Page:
At the moment, I am aware the American Mathematical Monthly and Mathematics Magazine (from several years) and Proceedings of the American Mathematical Society (from one year, approximately) are using the double-blind review system. I find it very useful, especially for young researchers.

Where can I find the list of similar math journals which uses the double-blind review system?

Ps. Is there some reason why most math journals prefer single-blind review system?

Ps2. An interesting related thread here.

  • 7
    In many (most?) fields, double-blind is very laborious or even not feasible at all. It does not always work well in math, either, because the papers are on arXiv anyway. And change requires certain infrastructure in place. Consider a website engine someone would have written for journals in physics - you either could borrow it as-is and do single-blind, or invest into switching to double-blind. Required labor is not free, and sharing resources helps to reduce costs.
    – Lodinn
    Commented Jan 4, 2023 at 16:15
  • 7
    I would argue that at least in part this is because preprint publishing is generally encouraged in math, and forbidding preprints would be contrary to the late trend that emerged to fight the publisher mafia. And no, the suggested benefit for young researchers is also not immediately apparent - if you are alluding to possible reviewer biases with not taking these young researchers seriously, writing likely gives it away anyway.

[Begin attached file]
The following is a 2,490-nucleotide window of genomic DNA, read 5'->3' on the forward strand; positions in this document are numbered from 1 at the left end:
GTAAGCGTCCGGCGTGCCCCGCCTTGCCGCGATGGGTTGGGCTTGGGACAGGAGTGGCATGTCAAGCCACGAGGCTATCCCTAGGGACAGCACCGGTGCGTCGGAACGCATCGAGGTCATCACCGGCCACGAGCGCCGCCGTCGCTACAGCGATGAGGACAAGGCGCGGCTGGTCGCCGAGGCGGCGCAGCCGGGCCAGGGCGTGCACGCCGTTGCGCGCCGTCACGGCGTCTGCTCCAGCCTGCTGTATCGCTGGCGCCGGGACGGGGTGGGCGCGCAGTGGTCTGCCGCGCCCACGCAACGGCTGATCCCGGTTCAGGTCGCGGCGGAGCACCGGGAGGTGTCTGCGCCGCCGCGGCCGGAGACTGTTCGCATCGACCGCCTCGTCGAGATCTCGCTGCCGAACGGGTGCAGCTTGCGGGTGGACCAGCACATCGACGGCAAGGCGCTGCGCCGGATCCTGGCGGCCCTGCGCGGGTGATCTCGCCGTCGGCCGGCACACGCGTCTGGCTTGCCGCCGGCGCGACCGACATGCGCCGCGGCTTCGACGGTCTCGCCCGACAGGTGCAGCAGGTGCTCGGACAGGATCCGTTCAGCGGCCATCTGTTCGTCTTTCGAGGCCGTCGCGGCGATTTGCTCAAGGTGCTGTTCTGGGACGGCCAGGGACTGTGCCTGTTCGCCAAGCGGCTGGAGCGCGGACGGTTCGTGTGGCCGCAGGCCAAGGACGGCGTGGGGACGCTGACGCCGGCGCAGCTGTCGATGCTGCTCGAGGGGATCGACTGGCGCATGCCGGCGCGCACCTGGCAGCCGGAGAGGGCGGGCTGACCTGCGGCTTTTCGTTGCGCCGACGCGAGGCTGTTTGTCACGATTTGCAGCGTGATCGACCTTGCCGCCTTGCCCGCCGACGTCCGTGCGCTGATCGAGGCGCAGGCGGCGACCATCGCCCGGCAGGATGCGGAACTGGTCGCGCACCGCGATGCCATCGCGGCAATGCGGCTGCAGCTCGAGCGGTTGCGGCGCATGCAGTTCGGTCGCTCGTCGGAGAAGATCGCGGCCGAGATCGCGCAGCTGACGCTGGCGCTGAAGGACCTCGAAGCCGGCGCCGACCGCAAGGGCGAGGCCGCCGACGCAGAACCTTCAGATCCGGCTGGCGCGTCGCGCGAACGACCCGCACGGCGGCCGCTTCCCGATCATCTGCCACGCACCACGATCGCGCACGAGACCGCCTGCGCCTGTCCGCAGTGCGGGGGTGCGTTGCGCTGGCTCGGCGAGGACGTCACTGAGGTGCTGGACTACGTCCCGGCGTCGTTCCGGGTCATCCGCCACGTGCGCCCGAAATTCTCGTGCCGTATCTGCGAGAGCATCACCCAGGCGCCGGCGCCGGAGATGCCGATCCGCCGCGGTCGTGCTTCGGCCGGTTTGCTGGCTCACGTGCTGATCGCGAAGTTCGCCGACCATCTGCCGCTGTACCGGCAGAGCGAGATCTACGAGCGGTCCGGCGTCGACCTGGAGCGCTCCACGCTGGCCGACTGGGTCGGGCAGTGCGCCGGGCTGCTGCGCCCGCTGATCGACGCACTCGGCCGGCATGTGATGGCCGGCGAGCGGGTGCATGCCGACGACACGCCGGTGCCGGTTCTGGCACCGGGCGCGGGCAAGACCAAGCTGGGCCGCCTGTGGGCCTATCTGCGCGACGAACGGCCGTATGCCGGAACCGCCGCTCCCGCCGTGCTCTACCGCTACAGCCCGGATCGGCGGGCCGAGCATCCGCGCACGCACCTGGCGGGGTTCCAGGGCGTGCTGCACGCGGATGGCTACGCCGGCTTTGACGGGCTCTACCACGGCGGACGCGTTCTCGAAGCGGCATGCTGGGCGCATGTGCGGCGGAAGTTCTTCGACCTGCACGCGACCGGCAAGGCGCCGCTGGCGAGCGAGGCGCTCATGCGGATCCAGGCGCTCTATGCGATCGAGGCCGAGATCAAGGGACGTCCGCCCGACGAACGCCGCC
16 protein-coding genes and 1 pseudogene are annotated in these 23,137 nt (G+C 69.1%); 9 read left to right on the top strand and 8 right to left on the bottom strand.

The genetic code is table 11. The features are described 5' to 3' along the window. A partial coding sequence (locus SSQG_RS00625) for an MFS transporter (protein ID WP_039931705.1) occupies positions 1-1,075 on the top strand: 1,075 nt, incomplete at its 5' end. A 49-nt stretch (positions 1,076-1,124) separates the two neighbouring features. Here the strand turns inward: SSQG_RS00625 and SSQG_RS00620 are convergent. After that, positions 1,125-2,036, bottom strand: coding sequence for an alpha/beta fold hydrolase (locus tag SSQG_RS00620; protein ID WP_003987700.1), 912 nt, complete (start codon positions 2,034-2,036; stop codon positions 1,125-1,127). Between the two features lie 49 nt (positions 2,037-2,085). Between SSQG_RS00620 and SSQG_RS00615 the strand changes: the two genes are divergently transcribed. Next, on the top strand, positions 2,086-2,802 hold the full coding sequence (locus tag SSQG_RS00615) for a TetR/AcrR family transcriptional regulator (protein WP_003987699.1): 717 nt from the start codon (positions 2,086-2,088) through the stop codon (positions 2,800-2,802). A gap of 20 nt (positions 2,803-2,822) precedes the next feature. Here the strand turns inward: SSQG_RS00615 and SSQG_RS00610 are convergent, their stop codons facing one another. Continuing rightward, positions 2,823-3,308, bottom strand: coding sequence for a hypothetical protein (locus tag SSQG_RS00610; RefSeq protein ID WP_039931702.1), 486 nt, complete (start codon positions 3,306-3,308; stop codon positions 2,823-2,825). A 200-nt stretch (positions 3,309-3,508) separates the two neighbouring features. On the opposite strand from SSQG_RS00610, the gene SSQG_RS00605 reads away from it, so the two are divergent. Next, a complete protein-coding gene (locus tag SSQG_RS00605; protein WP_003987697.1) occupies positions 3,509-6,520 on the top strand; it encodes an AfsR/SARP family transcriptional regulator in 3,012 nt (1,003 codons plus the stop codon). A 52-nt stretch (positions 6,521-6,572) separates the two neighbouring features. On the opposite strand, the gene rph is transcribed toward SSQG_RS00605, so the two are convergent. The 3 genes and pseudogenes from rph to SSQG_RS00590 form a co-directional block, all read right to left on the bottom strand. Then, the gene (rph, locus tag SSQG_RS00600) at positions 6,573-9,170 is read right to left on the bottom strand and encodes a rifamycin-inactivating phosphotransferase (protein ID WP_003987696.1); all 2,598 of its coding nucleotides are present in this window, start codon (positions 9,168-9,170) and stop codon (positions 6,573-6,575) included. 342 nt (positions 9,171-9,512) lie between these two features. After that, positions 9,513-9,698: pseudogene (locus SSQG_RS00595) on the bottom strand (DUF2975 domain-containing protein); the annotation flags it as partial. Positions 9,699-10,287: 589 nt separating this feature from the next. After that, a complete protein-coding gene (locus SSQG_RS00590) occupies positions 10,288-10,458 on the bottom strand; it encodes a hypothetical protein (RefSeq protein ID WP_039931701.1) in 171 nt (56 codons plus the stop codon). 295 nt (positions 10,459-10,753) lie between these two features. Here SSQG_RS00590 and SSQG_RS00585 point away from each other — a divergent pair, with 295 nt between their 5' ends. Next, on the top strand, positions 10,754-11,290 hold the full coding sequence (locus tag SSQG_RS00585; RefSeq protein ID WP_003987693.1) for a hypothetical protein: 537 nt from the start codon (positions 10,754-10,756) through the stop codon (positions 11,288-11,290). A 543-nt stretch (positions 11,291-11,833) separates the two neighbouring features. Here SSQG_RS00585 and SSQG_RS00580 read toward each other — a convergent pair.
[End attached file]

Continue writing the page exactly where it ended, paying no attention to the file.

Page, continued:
– Lodinn
    Commented Jan 4, 2023 at 16:31
  • 2
    Change is only useful if there is concrete evidence that change leads to better outcomes. I am not convinced that that would be so. Commented Jan 4, 2023 at 19:07
  • 9
    @Paolo Leonetti "The benefit for young researchers would be clear" The benefit to young researchers is not clear to me at all. On the contrary, young researchers with few publications under their belt benefit the most from being able to disseminate their new work more efficiently. The idea that there is some bias against young researchers seems entirely speculative and not at all congruent with my experience. (Is that what you are suggesting? You seem to take it for granted that it's clear why double blind is better for young researchers than single blind, but it really is not clear to me.) Commented Jan 4, 2023 at 19:20
  • 2
    Theoretical fields and fields with accessible hardware at least can be feasibly double blinded, but I would have to speculate again to guess how prevalent the dependency on something fairly specific is in science (and that can happen in purely theoretical fields as well). All in all, if it came at no additional time cost for me as an author and a reviewer, I would happily roll with double blind, I just don't see enough value in it to spend time every submission scrubbing it clean. Maybe because it takes me an anomalously long time, I don't know.
    – Lodinn
    Commented Jan 6, 2023 at 9:19


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